Smiley v. Holm - 285 U.S. 355 (1932)
U.S. Supreme Court
Smiley v. Holm, 285 U.S. 355 (1932)
Smiley v. Holm
Argued March 16, 17, 1932
Decided April 11, 1932
285 U.S. 355
1. The function of a state legislature in prescribing the time, place and manner of holding elections for representatives in Congress under Constitution, Art. I, § 4, is a lawmaking function in which the veto power of the state governor participates if, under the state constitution, the governor has that power in the making of state laws. P. 285 U. S. 365.
2. The rule giving weight to practical construction is especially applicable in the case of a constitutional provision which governs the exercise of political rights, and hence is subject to constant and careful scrutiny. P. 285 U. S. 369.
3. Where the number of representatives in Congress to which a state is entitled under the present apportionment pursuant to the Act of June 18, 1929, is the same as the number under the last previous apportionment (Act of August 8, 1911) and the election districts are unchanged, elections of representatives may be conducted in the same manner as before the reapportionment. P. 285 U. S. 374.
4. Where the number of representatives for a state has been increased by the new apportionment, the additional representatives, if no new districts are created, may be elected by the state at large under the clause of the Constitution (Art. I, § 2) providing that "The House of representatives shall be composed of Members chosen every second year by the the several states." Id.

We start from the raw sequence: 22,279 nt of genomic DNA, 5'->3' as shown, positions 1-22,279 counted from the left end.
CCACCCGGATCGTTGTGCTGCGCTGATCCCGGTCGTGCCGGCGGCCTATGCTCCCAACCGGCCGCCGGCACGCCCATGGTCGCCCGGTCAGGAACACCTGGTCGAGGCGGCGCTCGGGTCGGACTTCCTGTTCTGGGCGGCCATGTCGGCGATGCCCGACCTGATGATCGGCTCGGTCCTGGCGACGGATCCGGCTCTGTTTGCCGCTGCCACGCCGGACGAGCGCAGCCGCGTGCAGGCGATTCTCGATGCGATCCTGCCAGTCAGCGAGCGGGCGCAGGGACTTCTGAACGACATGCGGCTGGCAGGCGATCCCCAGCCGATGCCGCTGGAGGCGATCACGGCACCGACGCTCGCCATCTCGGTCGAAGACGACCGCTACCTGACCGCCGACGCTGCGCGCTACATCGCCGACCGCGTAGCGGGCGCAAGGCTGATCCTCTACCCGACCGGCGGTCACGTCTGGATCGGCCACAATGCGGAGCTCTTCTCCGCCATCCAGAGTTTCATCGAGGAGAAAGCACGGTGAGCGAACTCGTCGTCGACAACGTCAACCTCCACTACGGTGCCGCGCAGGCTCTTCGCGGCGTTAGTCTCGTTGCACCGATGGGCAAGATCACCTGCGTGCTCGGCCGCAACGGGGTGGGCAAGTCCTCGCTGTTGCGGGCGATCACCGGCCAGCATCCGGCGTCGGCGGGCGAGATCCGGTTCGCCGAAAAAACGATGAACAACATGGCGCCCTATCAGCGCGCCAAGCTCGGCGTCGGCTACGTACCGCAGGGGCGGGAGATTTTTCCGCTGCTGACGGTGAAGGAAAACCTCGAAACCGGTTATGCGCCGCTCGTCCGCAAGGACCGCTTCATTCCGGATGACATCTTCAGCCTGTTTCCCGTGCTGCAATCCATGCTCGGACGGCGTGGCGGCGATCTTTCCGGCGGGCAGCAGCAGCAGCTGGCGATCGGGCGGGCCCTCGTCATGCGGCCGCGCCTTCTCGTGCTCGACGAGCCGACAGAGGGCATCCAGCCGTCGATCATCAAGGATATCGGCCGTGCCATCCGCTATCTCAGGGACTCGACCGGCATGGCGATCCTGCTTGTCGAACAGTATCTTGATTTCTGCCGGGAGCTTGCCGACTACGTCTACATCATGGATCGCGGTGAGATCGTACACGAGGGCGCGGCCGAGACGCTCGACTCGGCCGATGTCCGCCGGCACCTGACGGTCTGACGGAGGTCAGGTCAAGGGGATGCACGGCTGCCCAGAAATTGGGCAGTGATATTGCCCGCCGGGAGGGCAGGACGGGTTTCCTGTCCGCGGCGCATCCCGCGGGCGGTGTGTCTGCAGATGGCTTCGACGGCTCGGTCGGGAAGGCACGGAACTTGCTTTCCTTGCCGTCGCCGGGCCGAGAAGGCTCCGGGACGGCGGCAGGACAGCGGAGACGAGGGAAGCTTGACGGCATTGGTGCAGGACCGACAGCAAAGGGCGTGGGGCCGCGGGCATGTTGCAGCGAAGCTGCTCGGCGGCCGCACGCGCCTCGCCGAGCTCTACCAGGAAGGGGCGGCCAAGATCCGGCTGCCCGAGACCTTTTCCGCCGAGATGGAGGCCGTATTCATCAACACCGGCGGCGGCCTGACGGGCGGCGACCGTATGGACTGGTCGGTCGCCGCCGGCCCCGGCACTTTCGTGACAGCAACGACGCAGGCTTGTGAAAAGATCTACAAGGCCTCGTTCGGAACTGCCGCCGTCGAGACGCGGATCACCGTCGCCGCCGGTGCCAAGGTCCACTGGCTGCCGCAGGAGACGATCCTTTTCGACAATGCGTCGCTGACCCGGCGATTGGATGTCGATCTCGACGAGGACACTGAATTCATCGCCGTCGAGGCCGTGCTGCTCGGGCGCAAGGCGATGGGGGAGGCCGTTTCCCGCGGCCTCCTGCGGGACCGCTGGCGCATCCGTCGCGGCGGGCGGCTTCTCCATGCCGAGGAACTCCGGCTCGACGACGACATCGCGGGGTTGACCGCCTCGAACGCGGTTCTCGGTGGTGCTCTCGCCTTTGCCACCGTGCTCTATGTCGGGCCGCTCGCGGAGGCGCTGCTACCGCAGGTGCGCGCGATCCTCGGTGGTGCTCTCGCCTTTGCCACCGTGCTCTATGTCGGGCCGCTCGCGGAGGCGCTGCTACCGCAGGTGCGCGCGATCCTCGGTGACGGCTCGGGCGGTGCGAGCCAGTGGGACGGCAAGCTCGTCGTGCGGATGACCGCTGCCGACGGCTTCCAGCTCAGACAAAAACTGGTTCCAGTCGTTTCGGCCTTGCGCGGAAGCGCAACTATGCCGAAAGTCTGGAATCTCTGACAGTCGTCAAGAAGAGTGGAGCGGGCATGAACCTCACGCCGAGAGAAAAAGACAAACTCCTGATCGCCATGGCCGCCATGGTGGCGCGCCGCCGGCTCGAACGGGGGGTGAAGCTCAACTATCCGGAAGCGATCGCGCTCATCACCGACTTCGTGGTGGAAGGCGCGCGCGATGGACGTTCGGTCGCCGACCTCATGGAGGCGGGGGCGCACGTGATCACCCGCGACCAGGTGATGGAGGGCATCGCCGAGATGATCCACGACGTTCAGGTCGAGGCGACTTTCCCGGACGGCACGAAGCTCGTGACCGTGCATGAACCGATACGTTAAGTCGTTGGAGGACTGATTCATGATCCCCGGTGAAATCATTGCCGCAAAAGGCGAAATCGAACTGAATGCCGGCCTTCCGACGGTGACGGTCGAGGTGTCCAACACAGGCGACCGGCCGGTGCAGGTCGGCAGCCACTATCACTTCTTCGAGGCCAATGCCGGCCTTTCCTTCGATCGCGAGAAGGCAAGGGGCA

5. Where the number of representatives has been decreased by the new apportionment, all the representatives must be elected by the state at large unless and until new districts are created. Id.
6. The conclusions set forth in the last three paragraphs, supra, are consistent with the general provisions (§§ 3-5, inclusive) of the reapportionment Act of August 8, 1911, and it is therefore unnecessary to decide whether those parts of the Act remain in force since the new apportionment. P. 285 U. S. 373.
7. Inclusion of an earlier statutory provision in the United States Code does not operate as a reenactment. Id.
184 Minn. 228, 238 N.W. 494, reversed.
Certiorari, 284 U.S. 616, to review a judgment affirming the dismissal of a suit to enjoin the Secretary of State of Minnesota from acting under a measure of the legislature purporting to redistrict the state for congressional elections. The bill sought to have all filings for nomination declared illegal. There was first an interlocutory appeal from an order sustaining a demurrer.